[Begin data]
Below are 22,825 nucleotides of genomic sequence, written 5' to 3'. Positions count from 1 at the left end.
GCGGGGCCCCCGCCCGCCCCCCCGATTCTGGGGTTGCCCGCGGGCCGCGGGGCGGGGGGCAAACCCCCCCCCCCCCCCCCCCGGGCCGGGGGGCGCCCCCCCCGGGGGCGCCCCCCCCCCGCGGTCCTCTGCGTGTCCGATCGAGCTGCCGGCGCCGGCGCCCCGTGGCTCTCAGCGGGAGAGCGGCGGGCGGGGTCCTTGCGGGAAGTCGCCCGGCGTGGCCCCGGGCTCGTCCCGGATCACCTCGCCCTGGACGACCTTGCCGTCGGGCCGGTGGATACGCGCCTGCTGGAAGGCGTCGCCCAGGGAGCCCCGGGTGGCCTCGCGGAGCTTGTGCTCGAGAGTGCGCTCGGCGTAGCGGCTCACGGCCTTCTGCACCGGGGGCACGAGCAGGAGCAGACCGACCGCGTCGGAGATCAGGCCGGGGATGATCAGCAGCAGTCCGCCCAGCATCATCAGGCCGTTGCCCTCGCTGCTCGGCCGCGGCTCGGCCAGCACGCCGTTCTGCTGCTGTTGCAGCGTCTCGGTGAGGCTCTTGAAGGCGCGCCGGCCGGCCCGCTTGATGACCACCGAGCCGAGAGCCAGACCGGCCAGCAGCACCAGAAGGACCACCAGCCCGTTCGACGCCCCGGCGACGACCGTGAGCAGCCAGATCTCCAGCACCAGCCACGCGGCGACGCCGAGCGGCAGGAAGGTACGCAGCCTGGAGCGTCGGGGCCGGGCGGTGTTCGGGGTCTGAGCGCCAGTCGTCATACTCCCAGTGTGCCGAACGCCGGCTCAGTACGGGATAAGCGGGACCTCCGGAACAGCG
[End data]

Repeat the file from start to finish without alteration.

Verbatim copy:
Below are 22,825 nucleotides of genomic sequence, written 5' to 3'. Positions count from 1 at the left end.
GCGGGGCCCCCGCCCGCCCCCCCGATTCTGGGGTTGCCCGCGGGCCGCGGGGCGGGGGGCAAACCCCCCCCCCCCCCCCCCCGGGCCGGGGGGCGCCCCCCCCGGGGGCGCCCCCCCCCCGCGGTCCTCTGCGTGTCCGATCGAGCTGCCGGCGCCGGCGCCCCGTGGCTCTCAGCGGGAGAGCGGCGGGCGGGGTCCTTGCGGGAAGTCGCCCGGCGTGGCCCCGGGCTCGTCCCGGATCACCTCGCCCTGGACGACCTTGCCGTCGGGCCGGTGGATACGCGCCTGCTGGAAGGCGTCGCCCAGGGAGCCCCGGGTGGCCTCGCGGAGCTTGTGCTCGAGAGTGCGCTCGGCGTAGCGGCTCACGGCCTTCTGCACCGGGGGCACGAGCAGGAGCAGACCGACCGCGTCGGAGATCAGGCCGGGGATGATCAGCAGCAGTCCGCCCAGCATCATCAGGCCGTTGCCCTCGCTGCTCGGCCGCGGCTCGGCCAGCACGCCGTTCTGCTGCTGTTGCAGCGTCTCGGTGAGGCTCTTGAAGGCGCGCCGGCCGGCCCGCTTGATGACCACCGAGCCGAGAGCCAGACCGGCCAGCAGCACCAGAAGGACCACCAGCCCGTTCGACGCCCCGGCGACGACCGTGAGCAGCCAGATCTCCAGCACCAGCCACGCGGCGACGCCGAGCGGCAGGAAGGTACGCAGCCTGGAGCGTCGGGGCCGGGCGGTGTTCGGGGTCTGAGCGCCAGTCGTCATACTCCCAGTGTGCCGAACGCCGGCTCAGTACGGGATAAGCGGGACCTCCGGAACAGCG